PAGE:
Today in fashion magazine cover discourse, the photography for the latest issue of W Magazine has provoked the critical sensibilities of the internet at large. Many people are lambasting the images as too amateur-looking (and making memes about them), but maybe they're missing the point.
Shot by Juergen Teller, the “Best Performances” issue features images of Riz Ahmed, Jacob Elordi, LaKeith Stanfield, Jonathan Majors, Steven Yeun, Michelle Pfeiffer, Sacha Baron Cohen, Tessa Thompson, and more. Teller is known for his unretouched, informal, and off-the-cuff style of shooting, and his work for W Magazine was no different – Ahmed mentioned that his shoot took less than 20 seconds and called the photographer "the OG," and he has a point.
Teller's aesthetic has hinged around breaking the fourth-wall between celebrity and non-celebrity by framing his subjects as candid "real people." They eschew the trappings of a glam squad, photoshop, and meticulously detailed creative direction informing every shot.
If you find the images jarring, it's possible that the overly-edited Instagram aesthetic of our time has derailed your judgment.
Teller's enduring career, which includes iconic imagery for Saint Laurent, Marc Jacobs, and Louis Vuitton, could be attributed, in part, to the way he frames celebrity and high-fashion as a regular and down-to-earth subject. It was a rare stance to take when his career was developing in the ’80s and ’90s.
In an edifying conversation on the Business of Fashion with Tim Blanks, Teller said "these Hollywood people are so careful of their image and looking right, but there’s a wildness when I come into the photographs...And I prevail.”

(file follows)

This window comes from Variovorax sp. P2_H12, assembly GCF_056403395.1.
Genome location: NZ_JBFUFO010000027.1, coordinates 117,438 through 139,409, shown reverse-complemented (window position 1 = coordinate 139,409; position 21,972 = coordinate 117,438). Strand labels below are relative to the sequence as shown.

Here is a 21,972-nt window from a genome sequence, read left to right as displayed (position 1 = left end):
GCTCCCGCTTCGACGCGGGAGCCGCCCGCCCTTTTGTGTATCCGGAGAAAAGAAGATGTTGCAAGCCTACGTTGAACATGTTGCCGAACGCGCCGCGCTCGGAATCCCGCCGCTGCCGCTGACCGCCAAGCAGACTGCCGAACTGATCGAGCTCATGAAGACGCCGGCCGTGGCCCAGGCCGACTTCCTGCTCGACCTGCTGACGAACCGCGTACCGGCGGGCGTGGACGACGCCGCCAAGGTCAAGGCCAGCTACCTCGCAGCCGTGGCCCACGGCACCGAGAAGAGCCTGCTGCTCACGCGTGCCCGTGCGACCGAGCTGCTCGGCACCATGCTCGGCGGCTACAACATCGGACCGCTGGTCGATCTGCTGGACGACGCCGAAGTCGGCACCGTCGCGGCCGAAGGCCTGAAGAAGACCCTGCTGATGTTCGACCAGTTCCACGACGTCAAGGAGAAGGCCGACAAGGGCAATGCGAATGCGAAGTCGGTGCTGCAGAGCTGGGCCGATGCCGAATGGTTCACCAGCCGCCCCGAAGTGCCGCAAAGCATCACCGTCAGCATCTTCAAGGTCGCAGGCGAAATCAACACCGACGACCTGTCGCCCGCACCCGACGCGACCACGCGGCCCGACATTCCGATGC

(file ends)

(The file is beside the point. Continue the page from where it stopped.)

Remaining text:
This isn't the first time Teller's images have caused controversy, in fact, nearly every Teller shoot results in a furor on Twitter with the same criticisms. It's worth noting that this element is very beneficial to getting lots of eyes on the images, which is ostensibly the point of shooting a magazine cover.
Teller's collaboration with Kim Kardashian and Kanye West on a dilapidated hill in the French countryside for System Magazine was labeled as one of the most bizarre shoots of all time, and the more recent images of A$AP Rocky for WSJ were equally savaged.
However, the twitter-based critiques could also be masking some jealousy and a suppressed fear for seeing things (including lionized celebrities) for how they really appear. Presently, everyone with a smartphone is a de facto amateur photographer and the fact that Teller may have cashed a large cheque for an image of Riz Ahmed made in less than 20 seconds, understandably rubs people the wrong way.
It's a tough pill to swallow but people love the feeling evoked by a Juergen Teller-esque image – until it's shot by Juergen Teller, as evidenced by the meme above. The informal and "iPhone style" aesthetic is so of the moment that it's tricky to recognize as warranting artistic merit, and it's possible that Teller is a victim of his audience who, growing up on social media, see amateur-style photography as something that needs to be purged from the camera reel, and not published in a fashion magazine.
Of course, another argument is that the over-saturation of images in modern society simply makes Teller's too plain by contrast, and a few props, lighting, or conceptual treatment would have elevated the images to a more credible standard. That, or the renowned photographer has progressed to a point in his career where he feels comfortable phoning it in.
A usual with any minor cultural moment, Twitter users' collectively-impaired internet brains have meme-ified the shoot to express the mood.
We whittled down a few of the more astute ones below, and in meantime check out the new issue of W magazine and its stories here, and if you like Teller's images but want to see them shot on 35mm as opposed to a smartphone, you can sign a petition for that too.